Even in countries where local Bishops have bowed to political pressure and announced that public prosecutors will be told of sex abuse allegations, there is always a qualification: “Only if the victim consents”. It is all too easy for young victims and trusting parents to be counseled that the victim’s best interests lie in allowing the church to deal with the matter “in its own way” without involving the police.

So criminal priests escape prosecution because officials, in order to protect the reputation of their church, pressure and persuade families to have complaints dealt with in secret under Canon law processes.

Papal courage

Abolishing the role of the Vatican and of Canon law in covering up for paedophile priests, will take some papal courage, but will be relatively easy beside the radical changes necessary to stop the abuse from happening in the first place.

The reform most often suggested is to abandon celibacy. This would not be doctrinally difficult – Christ’s disciples appear to have been married, and the rule was a dogma introduced in the 11th century and almost abolished by 16th century reformers.

But marriage does not “cure” paedophilia. Moreover, many abusive priests are not paedophiles: their disordered personality can often be ascribed to conditions that would prevent them from forming satisfactory heterosexual relationships. Essentially, abuse happens because they are too weak or emotionally immature to resist the temptation.

That temptation arises because the church indoctrinates children at their earliest rational age – usually at seven – that the priest is the agent of God. Communion is an awesome miracle performed by the God-priest, and then the impressionable and nervous child is made to confess his sins and seek forgiveness from God, represented again by the priest.

Father Tom Doyle explains the phenomenon of children’s unflinching obedience to priests’ sexual requests as induced by “reverential fear” – the victims have such emotional and psychological dependence on the abuser that they unquestioningly obey – and do not tell for many years afterwards.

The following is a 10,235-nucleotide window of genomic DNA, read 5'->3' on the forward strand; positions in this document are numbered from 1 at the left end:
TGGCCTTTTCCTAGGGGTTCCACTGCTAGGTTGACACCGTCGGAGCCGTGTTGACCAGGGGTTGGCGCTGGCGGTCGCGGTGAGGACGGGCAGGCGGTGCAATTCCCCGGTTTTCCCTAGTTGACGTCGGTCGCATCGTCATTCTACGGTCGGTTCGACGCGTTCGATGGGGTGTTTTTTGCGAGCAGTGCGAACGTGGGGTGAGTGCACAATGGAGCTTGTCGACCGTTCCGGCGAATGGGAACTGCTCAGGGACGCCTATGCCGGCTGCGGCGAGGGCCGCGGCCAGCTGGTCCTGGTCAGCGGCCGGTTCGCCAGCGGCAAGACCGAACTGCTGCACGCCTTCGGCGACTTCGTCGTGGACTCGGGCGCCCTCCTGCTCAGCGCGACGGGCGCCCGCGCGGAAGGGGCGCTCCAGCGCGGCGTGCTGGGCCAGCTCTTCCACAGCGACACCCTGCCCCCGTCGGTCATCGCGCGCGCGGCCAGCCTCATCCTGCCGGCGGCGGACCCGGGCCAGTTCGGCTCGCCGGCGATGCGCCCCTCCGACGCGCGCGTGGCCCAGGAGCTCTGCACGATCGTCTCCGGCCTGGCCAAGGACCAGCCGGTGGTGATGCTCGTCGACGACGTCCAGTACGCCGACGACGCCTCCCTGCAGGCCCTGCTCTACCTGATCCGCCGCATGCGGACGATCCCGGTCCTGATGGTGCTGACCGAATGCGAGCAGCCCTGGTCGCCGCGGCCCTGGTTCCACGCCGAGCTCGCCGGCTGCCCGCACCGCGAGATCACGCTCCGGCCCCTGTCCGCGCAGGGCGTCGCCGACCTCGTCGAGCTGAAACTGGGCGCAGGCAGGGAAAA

It follows that the only reform that would tackle the evil of clerical sexual abuse at its source would be to raise the age, from seven to (say) 13, at which children are first given communion and confession, which inculcates their reverence for the priesthood.

Pity the children

Other churches (and the Jewish faith) leave indoctrination and spiritual commitment rituals until teenage-hood: by this stage, young people are much more capable of resisting sexual advances, and have more courage to report them.

Could a Pope ever contemplate this reform? The Jesuits say, “give me the boy at seven”, and now we know what that has meant for so many boys. The Vatican newspaper, worried that indoctrination at seven is not producing sufficient life-time allegiance, has been arguing that the age of first communions and confession be reduced to five.

If the new Pope cannot bring himself to deliver small children from the spiritual hold of the priest, then Parliaments may have to step in to protect children of tender age from immersion in religious rituals.

Geoffrey Robertson QC is author of “The Case of the Pope: Vatican Accountability for Human Rights Abuses” (Penguin 2010)

Jorge Mario Bergoglio: first Latin American, first Jesuit and first Pope Francis to lead the world’s Catholics

So what happens next for Pope Francis?

Jerome Taylor: Pope Francis I is both a continuation of the past and something very different

Pope Francis: the humble man who moved out of archiepiscopal palace into a simple apartment

Argentina celebrates as their own Catholic leader is elected Pope Francis

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| Pope Francis: A look at the life of the first South American pontiff!

Pope Francis: A look at the life of the first South American pontiff ~ Associated Press.

VATICAN CITY — Pope Francis is the first ever from the Americas, an austere Jesuit intellectual who modernized Argentina‘s conservative Catholic church.

Known until today as Jorge Bergoglio, the 76-year-old is known as a humble man who denied himself the luxuries that previous Buenos Aires cardinals enjoyed. He came close to becoming pope last time, reportedly gaining the second-highest vote total in several rounds of voting before he bowed out of the running in the conclave that elected Pope Benedict XVI.

Groups of supporters waved Argentine flags in St. Peter’s Square as Francis, wearing simple white robes, made his first public appearance as pope.

“Ladies and Gentlemen, good evening,” he said before making a reference to his roots in Latin America, which accounts for about 40 percent of the world’s Roman Catholics .

Bergoglio often rode the bus to work, cooked his own meals and regularly visited the slums that ring Argentina’s capital. He considers social outreach, rather than doctrinal battles, to be the essential business of the church.